07.11.21: Watching the nest

A Bald Eagle watches its nest in Magee Marsh Wildlife Area, Oak Harbor, Ohio.

A Bald Eagle watches its nest in Magee Marsh Wildlife Area, Oak Harbor, Ohio.

Bald Eagles pick a home with plenty of parking

I’m assuming the eagles built their nest before traffic picked up at the wildlife area, so they were probably surprised when thousands of cars filled the parking lot in early May as people arrived to see the migrating warblers that fill the area each spring.

I see Bald Eagles more frequently today than in years past, especially when I’m doing photography in Northern Ohio along Lake Erie or when we are at our winter home in Florida. 

Part of the reason is that both areas have plenty of water, the type of terrain preferred by eagles. 

But Bald Eagles are also more plentiful now than a few decades ago. For many decades the species was listed as endangered, with many experts concerned that the Bald Eagle faced extinction because of the effect of DDT on breeding and the loss of nesting habitat. Conservation efforts helped the eagle population increase, but for years it was still listed as threatened.  The population has reached the point that the Bald Eagle was delisted in 2007.

Just because I’m seeing more eagles doesn’t meant I’m photographing more eagles. Often I see them when I don’t have my camera, like the time a few months ago when I saw an eagle perched atop a tree about 40 feet from me while I was walking to our tennis courts in Florida. I took a picture with my iPhone, but at that distance the phone photo showed more tree than eagle.

And I’ve known where some Bald Eagles have built nests, but those locations are so remote that they are difficult to reach for photography. And often  access to those areas is prohibited to prevent people from disturbing the nesting birds.

But the eagle in the photo was much more accommodating. It built its nest right above the parking lot at Magee Marsh Wildlife Area in Oak Harbor, Ohio, along the southern edge of Lake Erie.

I’m assuming the eagles built their nest before traffic picked up at the wildlife area, so they were probably surprised when thousands of cars filled the parking lot in early May as people arrived to see the migrating warblers that fill the area each spring.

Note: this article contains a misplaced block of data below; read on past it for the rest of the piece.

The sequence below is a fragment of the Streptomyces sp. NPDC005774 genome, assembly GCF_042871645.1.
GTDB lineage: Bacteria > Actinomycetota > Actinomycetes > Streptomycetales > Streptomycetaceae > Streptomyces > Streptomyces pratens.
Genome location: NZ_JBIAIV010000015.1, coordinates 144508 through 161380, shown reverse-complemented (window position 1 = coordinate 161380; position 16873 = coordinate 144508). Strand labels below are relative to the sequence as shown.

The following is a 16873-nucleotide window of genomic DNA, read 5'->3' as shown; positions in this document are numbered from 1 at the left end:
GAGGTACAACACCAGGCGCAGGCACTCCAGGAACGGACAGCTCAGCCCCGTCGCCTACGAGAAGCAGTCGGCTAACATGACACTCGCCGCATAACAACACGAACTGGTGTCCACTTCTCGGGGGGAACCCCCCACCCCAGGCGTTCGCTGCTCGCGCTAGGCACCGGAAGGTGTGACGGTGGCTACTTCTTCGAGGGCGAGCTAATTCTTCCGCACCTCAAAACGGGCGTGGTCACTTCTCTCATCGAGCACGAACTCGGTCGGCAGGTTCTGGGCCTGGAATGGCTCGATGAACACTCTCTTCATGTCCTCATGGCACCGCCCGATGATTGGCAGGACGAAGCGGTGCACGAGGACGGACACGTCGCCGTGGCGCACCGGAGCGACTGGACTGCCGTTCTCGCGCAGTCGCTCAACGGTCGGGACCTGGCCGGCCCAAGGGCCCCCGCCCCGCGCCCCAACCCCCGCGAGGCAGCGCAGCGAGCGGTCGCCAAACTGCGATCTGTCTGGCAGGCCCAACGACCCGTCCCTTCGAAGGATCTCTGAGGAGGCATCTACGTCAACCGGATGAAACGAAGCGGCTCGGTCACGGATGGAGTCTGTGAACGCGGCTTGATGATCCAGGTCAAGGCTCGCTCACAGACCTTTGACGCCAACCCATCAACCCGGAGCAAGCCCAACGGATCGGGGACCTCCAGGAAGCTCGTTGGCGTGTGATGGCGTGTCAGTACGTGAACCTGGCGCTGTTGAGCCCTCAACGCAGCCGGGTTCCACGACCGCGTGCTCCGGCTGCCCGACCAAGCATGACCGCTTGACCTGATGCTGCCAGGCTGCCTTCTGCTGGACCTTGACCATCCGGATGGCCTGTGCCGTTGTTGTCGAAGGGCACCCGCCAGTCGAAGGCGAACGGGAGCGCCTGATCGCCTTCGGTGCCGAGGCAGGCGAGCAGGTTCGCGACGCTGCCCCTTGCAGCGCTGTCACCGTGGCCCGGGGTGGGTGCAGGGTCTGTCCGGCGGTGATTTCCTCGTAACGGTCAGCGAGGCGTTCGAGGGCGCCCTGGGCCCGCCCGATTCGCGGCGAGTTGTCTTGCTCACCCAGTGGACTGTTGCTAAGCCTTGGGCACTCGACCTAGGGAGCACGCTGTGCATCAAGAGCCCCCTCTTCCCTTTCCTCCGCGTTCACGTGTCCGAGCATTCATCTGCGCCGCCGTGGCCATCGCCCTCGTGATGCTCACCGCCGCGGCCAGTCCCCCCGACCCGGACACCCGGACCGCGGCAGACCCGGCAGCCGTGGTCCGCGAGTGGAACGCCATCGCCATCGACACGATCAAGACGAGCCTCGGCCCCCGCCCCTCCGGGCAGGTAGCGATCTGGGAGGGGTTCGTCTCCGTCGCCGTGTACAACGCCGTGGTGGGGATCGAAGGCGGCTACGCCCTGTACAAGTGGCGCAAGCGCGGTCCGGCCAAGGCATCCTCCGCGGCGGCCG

But it didn’t seem to disturb the birds. While I was watching, the female Bald Eagle flew off as the male arrived with some food for their chick. Then the male assumed the “overwatch” position on the limb as the female hunted for food. This photo shows the male on the limb. Male Bald Eagles are about 25 percent smaller than females.

I like how both the adult eagle and the chick have the familiar eagle profile pose as they look out over the water — and the parking lot.

This eagle chick was probably about eight weeks old. That’s the time when eaglets gain enough strength to flap their wings and lift from the nest, something this eaglet was doing occasionally. They fledge shortly after that age, although they remain close to the nest and are attended to by their parents until they are about 20 weeks old.

It’s likely this eaglet will return to the same area when it reaches breeding age. Adult eagles often return to the area where they were born to breed.  But maybe this eaglet will remember the traffic in the parking lot and select a quieter nesting spot a mile or so away.



Tech specs

  • Date/time: May 16, 2019 8:43 AM   
  • Camera: Canon EOS 7D Mark II
  • Lens: EF600mm f/4L IS USM 
  • Focal length: 600mm
  • Aperture: f/5.6
  • Shutter: 1/1250 second
  • ISO: 400

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